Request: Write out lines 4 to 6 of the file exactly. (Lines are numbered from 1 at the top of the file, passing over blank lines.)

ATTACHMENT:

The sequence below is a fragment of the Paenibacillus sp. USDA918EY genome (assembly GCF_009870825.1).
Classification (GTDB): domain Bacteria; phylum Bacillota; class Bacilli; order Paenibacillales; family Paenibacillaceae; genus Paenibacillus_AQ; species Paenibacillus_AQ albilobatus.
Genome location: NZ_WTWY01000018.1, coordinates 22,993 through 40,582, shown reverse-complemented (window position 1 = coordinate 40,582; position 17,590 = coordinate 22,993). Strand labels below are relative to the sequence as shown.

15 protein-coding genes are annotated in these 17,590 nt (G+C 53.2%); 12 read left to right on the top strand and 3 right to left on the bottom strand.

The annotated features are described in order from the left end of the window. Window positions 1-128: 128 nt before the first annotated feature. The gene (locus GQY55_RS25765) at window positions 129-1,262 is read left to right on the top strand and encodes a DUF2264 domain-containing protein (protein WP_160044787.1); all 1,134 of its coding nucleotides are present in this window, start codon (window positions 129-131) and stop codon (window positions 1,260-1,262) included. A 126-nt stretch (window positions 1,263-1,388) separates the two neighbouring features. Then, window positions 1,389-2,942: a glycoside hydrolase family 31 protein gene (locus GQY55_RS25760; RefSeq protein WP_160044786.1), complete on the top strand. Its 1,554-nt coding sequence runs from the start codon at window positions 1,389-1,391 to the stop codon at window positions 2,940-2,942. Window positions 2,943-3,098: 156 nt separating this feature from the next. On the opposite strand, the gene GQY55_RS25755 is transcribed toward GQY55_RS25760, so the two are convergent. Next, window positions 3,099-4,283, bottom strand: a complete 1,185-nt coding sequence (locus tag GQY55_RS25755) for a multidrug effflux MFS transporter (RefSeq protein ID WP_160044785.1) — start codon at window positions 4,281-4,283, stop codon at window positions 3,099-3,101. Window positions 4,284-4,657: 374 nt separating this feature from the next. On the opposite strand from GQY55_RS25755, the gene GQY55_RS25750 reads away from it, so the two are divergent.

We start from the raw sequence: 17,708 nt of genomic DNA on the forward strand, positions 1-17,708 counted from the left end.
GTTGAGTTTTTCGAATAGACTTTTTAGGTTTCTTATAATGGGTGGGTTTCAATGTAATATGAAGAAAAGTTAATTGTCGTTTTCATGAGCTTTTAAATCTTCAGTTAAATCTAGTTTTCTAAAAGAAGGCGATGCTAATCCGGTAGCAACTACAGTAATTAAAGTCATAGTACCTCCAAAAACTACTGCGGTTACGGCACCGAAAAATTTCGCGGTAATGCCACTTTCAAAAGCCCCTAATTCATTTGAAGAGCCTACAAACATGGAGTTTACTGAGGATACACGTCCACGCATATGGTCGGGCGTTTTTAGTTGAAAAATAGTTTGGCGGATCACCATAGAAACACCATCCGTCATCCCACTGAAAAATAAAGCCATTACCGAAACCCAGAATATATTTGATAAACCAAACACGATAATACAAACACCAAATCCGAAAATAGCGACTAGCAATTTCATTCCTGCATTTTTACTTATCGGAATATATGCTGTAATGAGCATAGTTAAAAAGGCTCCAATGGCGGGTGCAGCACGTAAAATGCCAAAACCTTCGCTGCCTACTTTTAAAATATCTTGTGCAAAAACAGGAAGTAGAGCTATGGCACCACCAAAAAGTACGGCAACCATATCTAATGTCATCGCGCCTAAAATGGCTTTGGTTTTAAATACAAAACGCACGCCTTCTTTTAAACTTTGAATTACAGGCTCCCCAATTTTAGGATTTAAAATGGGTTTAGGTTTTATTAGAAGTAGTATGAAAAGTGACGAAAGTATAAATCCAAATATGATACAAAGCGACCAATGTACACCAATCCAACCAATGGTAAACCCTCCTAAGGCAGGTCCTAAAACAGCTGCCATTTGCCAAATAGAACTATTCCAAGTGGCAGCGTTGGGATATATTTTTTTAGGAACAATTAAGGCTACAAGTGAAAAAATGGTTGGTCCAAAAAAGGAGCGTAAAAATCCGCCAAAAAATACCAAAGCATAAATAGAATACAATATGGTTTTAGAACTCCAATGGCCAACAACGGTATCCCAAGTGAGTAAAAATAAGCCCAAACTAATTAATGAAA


15 protein-coding genes are annotated in these 17,590 nt (G+C 53.2%); 12 read left to right on the top strand and 3 right to left on the bottom strand.

The annotated features are described in order from the left end of the window. Window positions 1-128: 128 nt before the first annotated feature. The gene (locus GQY55_RS25765) at window positions 129-1,262 is read left to right on the top strand and encodes a DUF2264 domain-containing protein (protein WP_160044787.1); all 1,134 of its coding nucleotides are present in this window, start codon (window positions 129-131) and stop codon (window positions 1,260-1,262) included. A 126-nt stretch (window positions 1,263-1,388) separates the two neighbouring features. Then, window positions 1,389-2,942: a glycoside hydrolase family 31 protein gene (locus GQY55_RS25760; RefSeq protein WP_160044786.1), complete on the top strand. Its 1,554-nt coding sequence runs from the start codon at window positions 1,389-1,391 to the stop codon at window positions 2,940-2,942. Window positions 2,943-3,098: 156 nt separating this feature from the next. On the opposite strand, the gene GQY55_RS25755 is transcribed toward GQY55_RS25760, so the two are convergent. Next, window positions 3,099-4,283, bottom strand: a complete 1,185-nt coding sequence (locus tag GQY55_RS25755) for a multidrug effflux MFS transporter (RefSeq protein ID WP_160044785.1) — start codon at window positions 4,281-4,283, stop codon at window positions 3,099-3,101. Window positions 4,284-4,657: 374 nt separating this feature from the next. On the opposite strand from GQY55_RS25755, the gene GQY55_RS25750 reads away from it, so the two are divergent.

We start from the raw sequence: 17,708 nt of genomic DNA on the forward strand, positions 1-17,708 counted from the left end.